some footnotes to recent postings

Douglas G. Wilson douglas at NB.NET
Fri Jan 25 13:27:49 UTC 2002

>Hmm. I know this only as "cocking a snook" (and mostly from British
>text, at that), but I'm not surprised at the final k->t, esp. since it's
>done on the nose (snout, snoot). --- Or was "cocking a snoot" the
>earlier form?

Apparently it was either "cock" or "cut" and either "a snook" or "a snooks"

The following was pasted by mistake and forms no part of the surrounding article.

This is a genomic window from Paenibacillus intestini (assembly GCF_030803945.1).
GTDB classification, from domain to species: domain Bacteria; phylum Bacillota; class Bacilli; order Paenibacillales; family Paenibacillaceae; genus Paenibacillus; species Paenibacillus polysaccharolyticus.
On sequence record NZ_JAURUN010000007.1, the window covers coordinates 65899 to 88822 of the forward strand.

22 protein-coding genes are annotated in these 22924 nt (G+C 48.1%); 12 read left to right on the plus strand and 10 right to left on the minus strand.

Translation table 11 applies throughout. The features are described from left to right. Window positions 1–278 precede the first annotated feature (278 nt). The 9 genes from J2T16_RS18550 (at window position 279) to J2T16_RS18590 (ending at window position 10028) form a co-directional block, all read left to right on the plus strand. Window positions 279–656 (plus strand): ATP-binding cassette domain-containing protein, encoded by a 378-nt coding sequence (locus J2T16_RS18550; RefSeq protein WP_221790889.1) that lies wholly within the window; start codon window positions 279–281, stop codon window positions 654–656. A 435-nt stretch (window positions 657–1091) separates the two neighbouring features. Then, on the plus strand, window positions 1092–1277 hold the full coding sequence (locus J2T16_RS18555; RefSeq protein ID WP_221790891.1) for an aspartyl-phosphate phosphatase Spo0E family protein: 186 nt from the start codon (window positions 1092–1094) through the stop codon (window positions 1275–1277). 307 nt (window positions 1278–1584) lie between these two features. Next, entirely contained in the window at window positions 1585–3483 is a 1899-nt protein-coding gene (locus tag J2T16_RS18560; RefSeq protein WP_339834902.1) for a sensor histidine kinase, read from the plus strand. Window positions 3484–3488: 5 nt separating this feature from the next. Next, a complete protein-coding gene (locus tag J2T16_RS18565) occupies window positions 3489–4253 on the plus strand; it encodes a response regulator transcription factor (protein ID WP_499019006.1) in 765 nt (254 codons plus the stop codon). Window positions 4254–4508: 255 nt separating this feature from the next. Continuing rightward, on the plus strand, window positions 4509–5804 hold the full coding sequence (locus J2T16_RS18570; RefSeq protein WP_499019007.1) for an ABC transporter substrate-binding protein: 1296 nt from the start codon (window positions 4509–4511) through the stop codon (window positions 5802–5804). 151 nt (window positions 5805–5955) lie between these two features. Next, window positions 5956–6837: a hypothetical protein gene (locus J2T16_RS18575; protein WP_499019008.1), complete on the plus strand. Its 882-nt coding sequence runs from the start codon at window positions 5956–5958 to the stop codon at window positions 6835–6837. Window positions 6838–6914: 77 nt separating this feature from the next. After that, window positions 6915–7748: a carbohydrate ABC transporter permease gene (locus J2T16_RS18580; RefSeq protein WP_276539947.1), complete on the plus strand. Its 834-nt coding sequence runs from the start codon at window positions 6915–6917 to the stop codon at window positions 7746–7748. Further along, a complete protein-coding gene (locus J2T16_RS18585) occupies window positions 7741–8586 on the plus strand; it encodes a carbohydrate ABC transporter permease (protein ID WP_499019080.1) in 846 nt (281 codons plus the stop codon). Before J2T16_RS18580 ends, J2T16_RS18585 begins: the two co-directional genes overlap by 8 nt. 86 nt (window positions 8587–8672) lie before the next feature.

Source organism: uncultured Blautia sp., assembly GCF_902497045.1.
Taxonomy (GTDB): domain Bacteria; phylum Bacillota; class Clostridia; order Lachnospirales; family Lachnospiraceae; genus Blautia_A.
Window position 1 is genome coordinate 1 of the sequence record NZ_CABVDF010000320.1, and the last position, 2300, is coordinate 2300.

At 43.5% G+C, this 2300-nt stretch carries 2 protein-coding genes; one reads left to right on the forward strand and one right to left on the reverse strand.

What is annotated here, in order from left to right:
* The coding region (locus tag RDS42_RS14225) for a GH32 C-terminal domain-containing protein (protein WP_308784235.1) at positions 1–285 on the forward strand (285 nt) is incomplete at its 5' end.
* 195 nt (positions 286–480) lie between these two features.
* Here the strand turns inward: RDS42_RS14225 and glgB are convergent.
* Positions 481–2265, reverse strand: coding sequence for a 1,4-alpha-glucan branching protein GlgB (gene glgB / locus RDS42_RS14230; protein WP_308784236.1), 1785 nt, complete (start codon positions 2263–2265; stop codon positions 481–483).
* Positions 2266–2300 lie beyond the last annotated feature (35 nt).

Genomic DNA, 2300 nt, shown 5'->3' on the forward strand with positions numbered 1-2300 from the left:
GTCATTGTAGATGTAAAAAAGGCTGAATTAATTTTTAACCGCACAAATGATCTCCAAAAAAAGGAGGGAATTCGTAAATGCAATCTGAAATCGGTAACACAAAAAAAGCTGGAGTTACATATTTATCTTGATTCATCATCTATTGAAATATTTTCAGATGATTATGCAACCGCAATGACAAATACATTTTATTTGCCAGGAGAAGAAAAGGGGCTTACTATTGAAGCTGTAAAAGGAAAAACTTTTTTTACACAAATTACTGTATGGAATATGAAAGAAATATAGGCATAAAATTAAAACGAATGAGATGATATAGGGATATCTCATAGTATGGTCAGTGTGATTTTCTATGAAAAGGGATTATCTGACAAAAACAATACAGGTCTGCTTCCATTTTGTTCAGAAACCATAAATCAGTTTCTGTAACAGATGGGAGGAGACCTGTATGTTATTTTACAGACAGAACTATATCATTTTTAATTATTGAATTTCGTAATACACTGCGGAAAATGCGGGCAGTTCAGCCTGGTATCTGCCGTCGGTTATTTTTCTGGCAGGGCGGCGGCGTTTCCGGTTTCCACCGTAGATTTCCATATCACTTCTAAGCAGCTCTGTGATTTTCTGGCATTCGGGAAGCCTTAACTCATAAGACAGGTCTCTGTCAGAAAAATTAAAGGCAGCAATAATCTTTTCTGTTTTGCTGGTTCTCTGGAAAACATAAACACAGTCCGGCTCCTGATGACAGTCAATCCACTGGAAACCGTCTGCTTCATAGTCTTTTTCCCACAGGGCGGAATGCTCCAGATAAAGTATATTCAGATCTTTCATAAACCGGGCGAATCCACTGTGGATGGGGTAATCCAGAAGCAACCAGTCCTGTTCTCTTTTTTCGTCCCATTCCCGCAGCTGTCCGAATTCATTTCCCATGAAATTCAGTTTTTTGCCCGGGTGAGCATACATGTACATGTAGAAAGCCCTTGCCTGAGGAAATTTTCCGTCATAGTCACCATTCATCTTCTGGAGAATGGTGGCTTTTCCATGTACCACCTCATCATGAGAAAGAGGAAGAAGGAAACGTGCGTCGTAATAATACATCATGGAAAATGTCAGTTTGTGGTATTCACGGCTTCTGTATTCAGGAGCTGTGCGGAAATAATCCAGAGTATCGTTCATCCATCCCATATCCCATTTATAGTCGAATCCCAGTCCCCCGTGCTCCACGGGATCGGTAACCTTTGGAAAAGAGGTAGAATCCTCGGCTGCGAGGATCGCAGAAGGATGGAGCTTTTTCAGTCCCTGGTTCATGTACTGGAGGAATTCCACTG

back in the 19th C. ... I don't know for sure what the "snook" means/meant
... there is a Scots verb "snoke"/"snook" = "nose"/"prowl"/"snort"/etc.; I
wonder whether there was once a noun form something like "nose" ... now
that I think of it, I wonder whether "snoop" in its modern sense might be a
descendent of this "snook" (the putative Dutch ancestor "snoepen" seems far
removed in sense). "Snooks" is of course a surname too. There was also
something like "take a sight" = "cock a snook" ... I suppose this might
liken the nose-gesture to the use of a sextant or so?

-- Doug Wilson

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